Zimbabwe: Government authorities intensify their campaign to silence dissent
On 29 August, Dr. Frances Lovemore, Medical Director of Amani Trust, a leading human rights NGO in Zimbabwe, was arrested in Harare. Dr. Lovemore and charged with 'publishing or communicating false statements prejudicial to the state'. The charge apparently stems from recent press reports which referred to Amani Trust's work with victims of torture and politically motivated rape in Zimbabwe. Dr. Lovemore was quoted in the Daily Telegraph (UK) on 25 August 2002 as saying 'Mugabe men use rape as revenge'. She was released on 30 August, and all charges against her dropped due to insufficient evidence.
'Amnesty International views the arrest of Dr Lovemore as an attempt to intimidate a human rights defender. The international community should take every step to support the work of Zimbabwean human rights NGOs which place themselves at risk in documenting cases of human rights violations and in treating victims'.
Also on 29 August, the Harare office of Voice of the People (VOP), one of Zimbabwe's two independent broadcasting organisations was bombed in the middle of the night. No one was injured but damage to the building was extensive. No one has claimed official responsibility for the attack. Voice of the People has managed to operate despite restrictive media laws passed in 2002, by transmitting to Zimbabwe from the Netherlands via shortwave.
The government has also stepped up its harassment of the judiciary, as witnessed by several recent attacks on magistrates. On 16 August 2002 in the eastern town of Chipinge, Manicaland province, district magistrate Walter Chikwanha was reportedly dragged from his courtroom by suspected war veterans and assaulted at the government complex. No one has been arrested in connection with the attack which is alleged to be in response to Chikwanha's dismissal of an application by the State to remand in custody five MDC officials who along with two others, were accused of burning two government tractors in Chipinge.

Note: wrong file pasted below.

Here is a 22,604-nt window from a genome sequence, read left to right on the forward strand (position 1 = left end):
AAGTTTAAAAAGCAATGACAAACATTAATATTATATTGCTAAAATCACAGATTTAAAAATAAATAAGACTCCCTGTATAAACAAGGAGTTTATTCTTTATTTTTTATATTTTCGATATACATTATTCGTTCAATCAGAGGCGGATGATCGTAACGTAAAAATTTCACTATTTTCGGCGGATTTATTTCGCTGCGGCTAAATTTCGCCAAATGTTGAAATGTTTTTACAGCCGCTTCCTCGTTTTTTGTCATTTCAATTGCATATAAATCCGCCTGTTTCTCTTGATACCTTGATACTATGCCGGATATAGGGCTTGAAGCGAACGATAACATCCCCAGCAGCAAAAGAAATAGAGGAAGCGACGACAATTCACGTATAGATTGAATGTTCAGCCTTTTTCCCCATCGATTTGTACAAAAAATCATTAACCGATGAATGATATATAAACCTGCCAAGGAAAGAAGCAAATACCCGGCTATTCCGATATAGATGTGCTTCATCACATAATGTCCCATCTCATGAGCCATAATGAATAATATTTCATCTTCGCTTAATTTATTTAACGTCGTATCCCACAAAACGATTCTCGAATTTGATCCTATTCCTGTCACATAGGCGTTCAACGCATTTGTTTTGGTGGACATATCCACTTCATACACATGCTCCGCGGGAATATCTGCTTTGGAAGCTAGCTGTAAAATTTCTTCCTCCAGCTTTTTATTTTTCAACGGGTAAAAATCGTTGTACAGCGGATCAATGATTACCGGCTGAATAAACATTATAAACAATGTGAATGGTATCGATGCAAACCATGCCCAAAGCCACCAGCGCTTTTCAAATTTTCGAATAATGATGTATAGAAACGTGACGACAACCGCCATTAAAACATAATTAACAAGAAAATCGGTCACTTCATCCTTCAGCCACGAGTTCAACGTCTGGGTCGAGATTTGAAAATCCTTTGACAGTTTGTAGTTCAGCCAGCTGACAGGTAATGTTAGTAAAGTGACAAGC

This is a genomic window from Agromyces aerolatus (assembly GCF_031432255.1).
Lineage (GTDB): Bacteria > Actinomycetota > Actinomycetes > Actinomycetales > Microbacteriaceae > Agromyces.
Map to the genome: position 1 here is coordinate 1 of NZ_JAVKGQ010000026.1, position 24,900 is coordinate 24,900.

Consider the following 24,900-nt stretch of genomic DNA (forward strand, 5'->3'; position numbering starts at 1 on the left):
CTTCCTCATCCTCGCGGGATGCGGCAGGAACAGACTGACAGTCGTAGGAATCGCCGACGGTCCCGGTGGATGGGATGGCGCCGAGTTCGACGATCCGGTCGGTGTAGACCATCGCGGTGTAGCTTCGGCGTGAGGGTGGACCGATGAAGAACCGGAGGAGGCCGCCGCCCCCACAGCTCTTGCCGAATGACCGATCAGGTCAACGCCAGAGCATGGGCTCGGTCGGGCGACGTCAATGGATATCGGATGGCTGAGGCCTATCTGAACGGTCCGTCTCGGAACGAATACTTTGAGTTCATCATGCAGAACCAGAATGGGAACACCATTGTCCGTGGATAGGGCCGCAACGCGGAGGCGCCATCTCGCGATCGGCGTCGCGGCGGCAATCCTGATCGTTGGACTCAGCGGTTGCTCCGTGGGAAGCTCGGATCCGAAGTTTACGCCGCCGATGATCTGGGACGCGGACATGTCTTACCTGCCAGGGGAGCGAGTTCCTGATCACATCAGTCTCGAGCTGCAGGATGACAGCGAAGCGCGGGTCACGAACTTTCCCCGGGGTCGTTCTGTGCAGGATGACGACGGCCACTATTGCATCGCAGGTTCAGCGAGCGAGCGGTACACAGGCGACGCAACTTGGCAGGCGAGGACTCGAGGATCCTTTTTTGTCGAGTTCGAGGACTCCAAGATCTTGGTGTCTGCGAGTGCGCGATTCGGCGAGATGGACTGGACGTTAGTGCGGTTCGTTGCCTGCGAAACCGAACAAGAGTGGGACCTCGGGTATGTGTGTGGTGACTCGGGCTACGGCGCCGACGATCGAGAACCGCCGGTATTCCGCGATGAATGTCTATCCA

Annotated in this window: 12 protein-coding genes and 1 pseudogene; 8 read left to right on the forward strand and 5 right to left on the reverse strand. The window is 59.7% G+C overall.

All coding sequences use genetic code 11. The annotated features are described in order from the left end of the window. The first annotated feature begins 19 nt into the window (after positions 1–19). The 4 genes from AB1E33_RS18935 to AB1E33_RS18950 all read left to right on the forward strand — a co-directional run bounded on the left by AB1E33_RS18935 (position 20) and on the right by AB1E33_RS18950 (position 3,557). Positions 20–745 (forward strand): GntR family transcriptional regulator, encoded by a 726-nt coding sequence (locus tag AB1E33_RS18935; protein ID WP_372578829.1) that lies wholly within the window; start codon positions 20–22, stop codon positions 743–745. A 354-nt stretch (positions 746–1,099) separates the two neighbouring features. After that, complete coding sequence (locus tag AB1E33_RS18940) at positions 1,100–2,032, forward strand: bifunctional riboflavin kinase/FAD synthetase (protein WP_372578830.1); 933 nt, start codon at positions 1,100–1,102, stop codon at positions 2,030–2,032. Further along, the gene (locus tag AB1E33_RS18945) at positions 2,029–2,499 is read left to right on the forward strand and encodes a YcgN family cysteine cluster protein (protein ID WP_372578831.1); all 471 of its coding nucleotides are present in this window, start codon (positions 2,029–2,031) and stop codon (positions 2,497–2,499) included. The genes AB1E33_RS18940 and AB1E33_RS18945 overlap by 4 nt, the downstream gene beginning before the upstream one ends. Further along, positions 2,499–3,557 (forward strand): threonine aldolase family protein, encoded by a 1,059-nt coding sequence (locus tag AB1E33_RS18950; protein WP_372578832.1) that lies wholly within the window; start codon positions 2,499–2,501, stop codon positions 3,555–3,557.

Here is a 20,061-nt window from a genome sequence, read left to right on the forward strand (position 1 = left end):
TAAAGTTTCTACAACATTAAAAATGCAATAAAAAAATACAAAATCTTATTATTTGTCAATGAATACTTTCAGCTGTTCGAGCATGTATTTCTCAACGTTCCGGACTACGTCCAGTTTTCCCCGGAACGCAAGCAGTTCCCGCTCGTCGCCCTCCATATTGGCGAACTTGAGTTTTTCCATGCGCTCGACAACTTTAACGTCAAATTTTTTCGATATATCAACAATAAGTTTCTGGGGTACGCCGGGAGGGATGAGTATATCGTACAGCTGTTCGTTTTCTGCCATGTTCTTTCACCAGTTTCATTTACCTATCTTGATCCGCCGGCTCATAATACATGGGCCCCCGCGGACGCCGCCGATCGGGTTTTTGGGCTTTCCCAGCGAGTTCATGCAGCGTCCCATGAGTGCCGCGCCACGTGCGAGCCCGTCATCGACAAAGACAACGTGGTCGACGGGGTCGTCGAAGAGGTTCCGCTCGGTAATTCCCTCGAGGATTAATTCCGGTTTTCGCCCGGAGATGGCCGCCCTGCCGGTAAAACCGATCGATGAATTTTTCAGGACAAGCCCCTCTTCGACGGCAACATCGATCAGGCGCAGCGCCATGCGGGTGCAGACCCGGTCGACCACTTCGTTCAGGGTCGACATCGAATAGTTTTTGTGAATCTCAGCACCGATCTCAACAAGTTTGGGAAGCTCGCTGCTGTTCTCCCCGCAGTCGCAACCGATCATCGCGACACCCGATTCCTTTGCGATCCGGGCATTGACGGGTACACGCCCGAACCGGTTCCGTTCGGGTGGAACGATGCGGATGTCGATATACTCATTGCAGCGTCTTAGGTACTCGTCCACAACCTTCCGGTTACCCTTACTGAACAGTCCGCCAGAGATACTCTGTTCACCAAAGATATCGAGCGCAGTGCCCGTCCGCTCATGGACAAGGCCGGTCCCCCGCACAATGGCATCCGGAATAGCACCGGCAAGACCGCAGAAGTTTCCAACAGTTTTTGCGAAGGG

Following their release, the five were re-arrested, but Chikwanha refused to place them in custody on the basis that the State did not have sufficient evidence to warrant their detention.
Just over a week after the attack on Chikwanha, Godfrey Gwaka, the magistrate for Zaka district, Masvingo province, was stabbed on 26 August at Zaka service centre. It is suspected that the attack is related to recent judgements Gwaka has made on political parties. He is presently receiving medical attention in hospital in Zaka.
'The recent arrest of Dr Lovemore, the bombing of the office of the VOP and the assaults on magistrates is evidence of a clampdown on critics of the government as the September elections draw nearer,' Amnesty International said.
'The attacks on the magistrates reflect on-going attempts on the part of government authorities and state sponsored 'militia' to undermine the judicial system and prevent court officials from executing their duties impartially and professionally,' the organisation added.
Through its work with torture victims, Amani Trust has assisted Women's rights's rightss rights's rights's rights's rights who have been raped. The circumstances surrounding these rapes and other sexual assaults indicated that they were politically motivated. Amnesty International, in its report published in June 2002 entitled 'Zimbabwe: The toll of impunity' , expressed particular concern at the increasing number of reports of rape and other forms of sexual torture by state-sponsored 'militia'.
The 'toll of impunity' also documented the undermining of the judiciary by the government, which openly defied superior court rulings that contradicted its policy as well as implementing a campaign of harassment of judges who were executing their duties in an impartial and professional manner.
In the report, Amnesty International called for the repeal of those laws such as the Public Order and Security Act (POSA) and the Access to Information and Protection of Privacy Act, (AIPPA) which do not conform with international human rights standards. The POSA enacted in January 2002 and the AIPPA, enacted in March 2002, have been used by Zimbabwean authorities to curtail civil liberties, particularly the freedoms of expression and assembly, and create a negative human rights climate.
More information is available from our international website at: www.amnesty.org /p>